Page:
The standard does have conditions on self-testing. To ensure accuracy and consistency, the Standard states that self testers need to have attended a course on how to conduct a test and also use an approved self test kit.

In order to get the new standard out as soon as possible, there is acknowledgement that some aspects, such as training or accreditation of operators, will take time to set up and implement.

The NZPIF is looking at forming relationships with course providers, samplers and test kit suppliers for members to use.

More information will be passed on when it is available.

Tenancy Tribunal

The new standard has said that self testers must attend a course on how to take and report on the meth test plus use an approved self test kit. As these factors are not yet available we are not yet able to comply.

We are also waiting for the Tenancy Tribunal to research the new standards and develop their own policy.

However, there are some things you can do in the mean time that should enhance your chances of achieving a good outcome at the Tenancy Tribunal.

The Tribunal looks at the accuracy and soundness of the information presented to it when determining cases. With this in mind, the following are some steps you could take to enhance having the Tribunal accept your self-test kit as evidence before the previously mentioned aspects of the standard are available.

  • Name and describe the test kit you have used. Provide all evidence you have of the kit’s efficiency and accuracy, preferably evidence independent from the manufacturer.
  • State the resources that you used to conduct the test.
  • State how you have minimised the potential to introduce meth into your sample by wearing protective gear such as rubber gloves.
  • State what rooms you tested
  • State exactly where in the room you took your sample. If you were able to take samples from high potential exposure areas (near extractor fans, above door and window sills, ceiling cabinets and kitchen or bathroom cabinets) note that you did this.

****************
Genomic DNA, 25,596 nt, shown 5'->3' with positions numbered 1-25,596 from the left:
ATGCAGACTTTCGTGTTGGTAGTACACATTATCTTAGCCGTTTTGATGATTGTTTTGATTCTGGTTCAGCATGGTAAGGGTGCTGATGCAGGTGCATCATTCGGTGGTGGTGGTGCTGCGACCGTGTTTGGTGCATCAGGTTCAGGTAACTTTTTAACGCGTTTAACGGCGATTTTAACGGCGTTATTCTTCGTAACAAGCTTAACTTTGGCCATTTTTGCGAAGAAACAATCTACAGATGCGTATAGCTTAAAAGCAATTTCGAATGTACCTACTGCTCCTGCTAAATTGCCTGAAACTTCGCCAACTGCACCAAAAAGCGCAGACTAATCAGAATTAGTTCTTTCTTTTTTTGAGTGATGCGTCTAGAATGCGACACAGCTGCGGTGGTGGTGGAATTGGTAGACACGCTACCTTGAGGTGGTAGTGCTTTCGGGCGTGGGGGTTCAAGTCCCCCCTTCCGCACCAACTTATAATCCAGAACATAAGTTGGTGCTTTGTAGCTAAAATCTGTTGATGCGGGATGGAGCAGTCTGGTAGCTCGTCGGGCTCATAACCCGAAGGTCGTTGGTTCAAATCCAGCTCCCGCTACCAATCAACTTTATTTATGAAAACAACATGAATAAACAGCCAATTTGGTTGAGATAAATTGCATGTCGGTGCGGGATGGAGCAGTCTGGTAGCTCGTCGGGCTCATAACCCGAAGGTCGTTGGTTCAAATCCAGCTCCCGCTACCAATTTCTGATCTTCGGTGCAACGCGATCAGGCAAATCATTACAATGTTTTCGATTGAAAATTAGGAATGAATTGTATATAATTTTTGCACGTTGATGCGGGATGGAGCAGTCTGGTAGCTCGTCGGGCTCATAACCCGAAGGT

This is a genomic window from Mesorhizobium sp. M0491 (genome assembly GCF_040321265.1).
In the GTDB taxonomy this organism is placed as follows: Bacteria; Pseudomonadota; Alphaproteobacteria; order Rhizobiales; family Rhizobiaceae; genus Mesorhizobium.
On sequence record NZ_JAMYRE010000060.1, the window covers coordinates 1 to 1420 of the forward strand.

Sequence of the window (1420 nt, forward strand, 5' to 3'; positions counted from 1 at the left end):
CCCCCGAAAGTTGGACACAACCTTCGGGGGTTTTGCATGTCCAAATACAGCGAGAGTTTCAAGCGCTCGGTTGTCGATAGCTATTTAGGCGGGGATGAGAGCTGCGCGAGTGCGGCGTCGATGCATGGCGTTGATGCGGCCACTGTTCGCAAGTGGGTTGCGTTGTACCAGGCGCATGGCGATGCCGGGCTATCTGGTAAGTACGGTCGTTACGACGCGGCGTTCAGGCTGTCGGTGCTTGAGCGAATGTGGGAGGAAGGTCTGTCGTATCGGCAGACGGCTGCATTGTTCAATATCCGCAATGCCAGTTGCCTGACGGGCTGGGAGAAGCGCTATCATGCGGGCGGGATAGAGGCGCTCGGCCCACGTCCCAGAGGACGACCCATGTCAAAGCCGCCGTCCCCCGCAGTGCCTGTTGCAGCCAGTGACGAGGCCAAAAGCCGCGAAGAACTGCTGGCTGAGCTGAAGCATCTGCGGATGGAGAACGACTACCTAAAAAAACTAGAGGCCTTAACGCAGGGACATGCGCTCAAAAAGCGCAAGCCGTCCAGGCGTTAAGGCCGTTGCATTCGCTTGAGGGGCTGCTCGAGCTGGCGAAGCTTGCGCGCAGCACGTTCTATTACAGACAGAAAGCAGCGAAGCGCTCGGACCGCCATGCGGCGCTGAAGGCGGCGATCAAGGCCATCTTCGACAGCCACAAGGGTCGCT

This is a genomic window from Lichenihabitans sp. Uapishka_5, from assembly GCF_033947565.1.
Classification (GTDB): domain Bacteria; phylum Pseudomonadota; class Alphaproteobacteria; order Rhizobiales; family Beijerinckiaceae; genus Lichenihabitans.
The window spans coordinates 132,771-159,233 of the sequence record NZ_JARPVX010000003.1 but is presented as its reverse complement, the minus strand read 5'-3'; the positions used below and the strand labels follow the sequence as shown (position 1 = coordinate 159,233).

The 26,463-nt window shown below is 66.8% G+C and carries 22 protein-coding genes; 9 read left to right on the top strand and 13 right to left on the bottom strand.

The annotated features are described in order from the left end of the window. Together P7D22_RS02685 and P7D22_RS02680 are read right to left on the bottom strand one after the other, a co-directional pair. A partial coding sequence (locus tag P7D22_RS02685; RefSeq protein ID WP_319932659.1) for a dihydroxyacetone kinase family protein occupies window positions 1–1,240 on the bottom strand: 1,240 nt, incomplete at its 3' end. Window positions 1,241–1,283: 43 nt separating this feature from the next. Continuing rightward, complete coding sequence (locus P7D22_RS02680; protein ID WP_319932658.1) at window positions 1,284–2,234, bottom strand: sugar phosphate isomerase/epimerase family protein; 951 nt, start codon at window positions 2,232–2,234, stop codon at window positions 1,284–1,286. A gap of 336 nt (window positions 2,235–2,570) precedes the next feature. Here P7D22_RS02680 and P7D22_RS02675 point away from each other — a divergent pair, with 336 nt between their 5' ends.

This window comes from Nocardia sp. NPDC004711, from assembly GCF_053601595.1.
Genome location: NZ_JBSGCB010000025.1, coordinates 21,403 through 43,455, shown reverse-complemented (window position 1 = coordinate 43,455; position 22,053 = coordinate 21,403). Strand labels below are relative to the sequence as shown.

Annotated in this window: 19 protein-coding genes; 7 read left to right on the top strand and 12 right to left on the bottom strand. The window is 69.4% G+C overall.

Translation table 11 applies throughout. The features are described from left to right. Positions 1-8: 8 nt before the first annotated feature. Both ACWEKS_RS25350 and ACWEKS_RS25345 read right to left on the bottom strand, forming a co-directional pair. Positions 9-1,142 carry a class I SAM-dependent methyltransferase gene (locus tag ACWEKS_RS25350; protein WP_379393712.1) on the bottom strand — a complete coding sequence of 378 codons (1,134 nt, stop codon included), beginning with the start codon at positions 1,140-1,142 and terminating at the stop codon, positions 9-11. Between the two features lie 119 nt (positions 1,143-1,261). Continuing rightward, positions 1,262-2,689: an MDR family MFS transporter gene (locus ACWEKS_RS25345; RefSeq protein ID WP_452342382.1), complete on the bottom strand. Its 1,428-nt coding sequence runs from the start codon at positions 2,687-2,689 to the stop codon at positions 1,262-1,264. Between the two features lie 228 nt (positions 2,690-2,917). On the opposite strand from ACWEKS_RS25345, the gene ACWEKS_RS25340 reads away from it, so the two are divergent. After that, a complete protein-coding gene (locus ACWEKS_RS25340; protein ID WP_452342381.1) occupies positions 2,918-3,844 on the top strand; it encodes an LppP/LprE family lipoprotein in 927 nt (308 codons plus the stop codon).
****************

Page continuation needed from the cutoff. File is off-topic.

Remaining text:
• Describe the process you took to conduct the test showing how you minimised the opportunity for cross contamination.
  • Take a photo of the result.
  • Conduct the test in front of the tenant and both sign to show that you were present. (Probably a good idea to test the property before doing so with the tenant so you are completely sure it is complies with the new standard).

What if you find meth in your property?

A self test kit provides a "yes/no" answer so only identifies if there is meth in the property, but not how much. If the result is positive you will need to determine how much meth is in the property.

To do this you will need to undertake a laboratory test that will quantify the level of meth in your property. If it is below 1.5 micrograms per 100cm2 then the property is below the NZ Standard guidelines and does not need to be remediated.

If it is above 1.5 micrograms per 100cm2 then the property will need to be decontaminated. Contact your insurance provider to establish what steps you should take next.

Tags: andrew king - meth contamination